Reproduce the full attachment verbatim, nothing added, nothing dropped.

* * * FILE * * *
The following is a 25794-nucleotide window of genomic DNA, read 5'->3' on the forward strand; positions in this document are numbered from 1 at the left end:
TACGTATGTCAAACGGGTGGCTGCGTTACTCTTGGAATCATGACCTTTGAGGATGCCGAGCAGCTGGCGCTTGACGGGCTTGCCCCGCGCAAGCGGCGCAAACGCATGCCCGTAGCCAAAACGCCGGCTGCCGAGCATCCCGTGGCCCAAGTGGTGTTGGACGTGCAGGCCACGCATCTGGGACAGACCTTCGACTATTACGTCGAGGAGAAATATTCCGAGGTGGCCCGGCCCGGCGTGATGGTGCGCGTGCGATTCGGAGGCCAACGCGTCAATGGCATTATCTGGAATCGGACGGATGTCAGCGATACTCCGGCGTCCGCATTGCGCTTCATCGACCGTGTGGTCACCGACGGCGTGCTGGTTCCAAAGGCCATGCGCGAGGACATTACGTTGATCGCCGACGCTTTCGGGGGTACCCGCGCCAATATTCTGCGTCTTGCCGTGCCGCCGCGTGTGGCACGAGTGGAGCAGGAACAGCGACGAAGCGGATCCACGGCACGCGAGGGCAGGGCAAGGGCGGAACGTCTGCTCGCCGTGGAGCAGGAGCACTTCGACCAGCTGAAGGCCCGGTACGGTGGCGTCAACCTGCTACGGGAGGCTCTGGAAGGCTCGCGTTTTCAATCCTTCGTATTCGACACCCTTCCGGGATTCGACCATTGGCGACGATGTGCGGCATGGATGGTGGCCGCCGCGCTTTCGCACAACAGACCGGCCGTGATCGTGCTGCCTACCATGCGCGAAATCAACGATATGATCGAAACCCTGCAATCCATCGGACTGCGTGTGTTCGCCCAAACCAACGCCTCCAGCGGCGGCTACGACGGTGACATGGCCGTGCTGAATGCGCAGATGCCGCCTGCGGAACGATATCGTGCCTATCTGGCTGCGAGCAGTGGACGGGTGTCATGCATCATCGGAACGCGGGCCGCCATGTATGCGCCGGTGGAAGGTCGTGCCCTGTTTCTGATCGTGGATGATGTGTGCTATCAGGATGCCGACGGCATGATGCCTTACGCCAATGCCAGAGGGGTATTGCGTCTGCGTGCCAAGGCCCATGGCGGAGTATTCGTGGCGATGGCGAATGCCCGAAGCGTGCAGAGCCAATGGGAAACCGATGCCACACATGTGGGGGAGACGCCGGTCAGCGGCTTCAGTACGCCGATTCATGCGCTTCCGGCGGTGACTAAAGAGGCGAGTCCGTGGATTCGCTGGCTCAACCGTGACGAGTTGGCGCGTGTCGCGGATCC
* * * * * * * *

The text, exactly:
The following is a 25794-nucleotide window of genomic DNA, read 5'->3' on the forward strand; positions in this document are numbered from 1 at the left end:
TACGTATGTCAAACGGGTGGCTGCGTTACTCTTGGAATCATGACCTTTGAGGATGCCGAGCAGCTGGCGCTTGACGGGCTTGCCCCGCGCAAGCGGCGCAAACGCATGCCCGTAGCCAAAACGCCGGCTGCCGAGCATCCCGTGGCCCAAGTGGTGTTGGACGTGCAGGCCACGCATCTGGGACAGACCTTCGACTATTACGTCGAGGAGAAATATTCCGAGGTGGCCCGGCCCGGCGTGATGGTGCGCGTGCGATTCGGAGGCCAACGCGTCAATGGCATTATCTGGAATCGGACGGATGTCAGCGATACTCCGGCGTCCGCATTGCGCTTCATCGACCGTGTGGTCACCGACGGCGTGCTGGTTCCAAAGGCCATGCGCGAGGACATTACGTTGATCGCCGACGCTTTCGGGGGTACCCGCGCCAATATTCTGCGTCTTGCCGTGCCGCCGCGTGTGGCACGAGTGGAGCAGGAACAGCGACGAAGCGGATCCACGGCACGCGAGGGCAGGGCAAGGGCGGAACGTCTGCTCGCCGTGGAGCAGGAGCACTTCGACCAGCTGAAGGCCCGGTACGGTGGCGTCAACCTGCTACGGGAGGCTCTGGAAGGCTCGCGTTTTCAATCCTTCGTATTCGACACCCTTCCGGGATTCGACCATTGGCGACGATGTGCGGCATGGATGGTGGCCGCCGCGCTTTCGCACAACAGACCGGCCGTGATCGTGCTGCCTACCATGCGCGAAATCAACGATATGATCGAAACCCTGCAATCCATCGGACTGCGTGTGTTCGCCCAAACCAACGCCTCCAGCGGCGGCTACGACGGTGACATGGCCGTGCTGAATGCGCAGATGCCGCCTGCGGAACGATATCGTGCCTATCTGGCTGCGAGCAGTGGACGGGTGTCATGCATCATCGGAACGCGGGCCGCCATGTATGCGCCGGTGGAAGGTCGTGCCCTGTTTCTGATCGTGGATGATGTGTGCTATCAGGATGCCGACGGCATGATGCCTTACGCCAATGCCAGAGGGGTATTGCGTCTGCGTGCCAAGGCCCATGGCGGAGTATTCGTGGCGATGGCGAATGCCCGAAGCGTGCAGAGCCAATGGGAAACCGATGCCACACATGTGGGGGAGACGCCGGTCAGCGGCTTCAGTACGCCGATTCATGCGCTTCCGGCGGTGACTAAAGAGGCGAGTCCGTGGATTCGCTGGCTCAACCGTGACGAGTTGGCGCGTGTCGCGGATCC